A new report from a Social Security Administration committee suggests that the growth in Social Security Disability recipients is over, and seeks to explain the cause for the growth in the first place. These findings come as Congress continues to grapple with how to keep the SSD program’s trust fund from running out in 2016.
As summarized in the Los Angeles Times, the report notes that the number of people receiving SSD benefits has grown significantly since the late 1980s. Some critics claim that much of the growth is due to lazy people who invent or exaggerate disabilities to avoid work. But the reality is quite different, according to SSA’s Technical Panel, a group of academics and experts in the field of retirement.
The panel concluded that the largest single reason for the increase in SSD’s rolls is that Congress recognized in the 1980s that mental illness is real, and can seriously impact a sufferer’s ability to earn an income. Lawmakers expanded the definition of disability to include many psychological and neurological conditions, thus increasing the number of people who potentially qualified for benefits.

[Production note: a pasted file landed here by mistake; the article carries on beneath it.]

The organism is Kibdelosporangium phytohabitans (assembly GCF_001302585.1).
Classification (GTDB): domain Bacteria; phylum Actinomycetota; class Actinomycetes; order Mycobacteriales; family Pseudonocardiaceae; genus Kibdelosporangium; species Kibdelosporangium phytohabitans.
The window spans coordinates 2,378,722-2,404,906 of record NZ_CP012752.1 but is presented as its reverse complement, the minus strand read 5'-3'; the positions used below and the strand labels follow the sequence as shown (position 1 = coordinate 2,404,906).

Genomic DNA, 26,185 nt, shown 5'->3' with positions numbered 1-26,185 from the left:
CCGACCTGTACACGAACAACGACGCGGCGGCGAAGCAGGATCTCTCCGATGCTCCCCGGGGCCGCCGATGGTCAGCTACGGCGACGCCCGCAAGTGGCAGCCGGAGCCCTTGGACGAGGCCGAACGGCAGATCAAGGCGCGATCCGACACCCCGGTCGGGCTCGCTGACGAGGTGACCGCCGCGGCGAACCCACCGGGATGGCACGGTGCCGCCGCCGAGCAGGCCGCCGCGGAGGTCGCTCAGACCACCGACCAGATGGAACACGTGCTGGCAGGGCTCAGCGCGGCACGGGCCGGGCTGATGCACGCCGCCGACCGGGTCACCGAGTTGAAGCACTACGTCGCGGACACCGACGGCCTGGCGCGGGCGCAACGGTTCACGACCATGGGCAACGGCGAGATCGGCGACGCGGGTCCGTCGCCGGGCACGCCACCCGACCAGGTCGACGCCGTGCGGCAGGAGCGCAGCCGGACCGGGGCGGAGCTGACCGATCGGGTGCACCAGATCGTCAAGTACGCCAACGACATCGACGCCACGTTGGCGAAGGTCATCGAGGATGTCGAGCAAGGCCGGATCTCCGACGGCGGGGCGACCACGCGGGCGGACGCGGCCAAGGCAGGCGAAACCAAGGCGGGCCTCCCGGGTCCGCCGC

The resulting increase in new SSD recipients appears to have flattened. The Technical Panel report expects the next year-over-year numbers to show a decline for the first time in more than 30 years.
As we have said before in this blog, SSD is facing a financial crisis, with its trust fund due to run out of money sometime next year. If not fixed in time, this would lead to a significant cut in benefits for disabled people and their dependents in Missouri.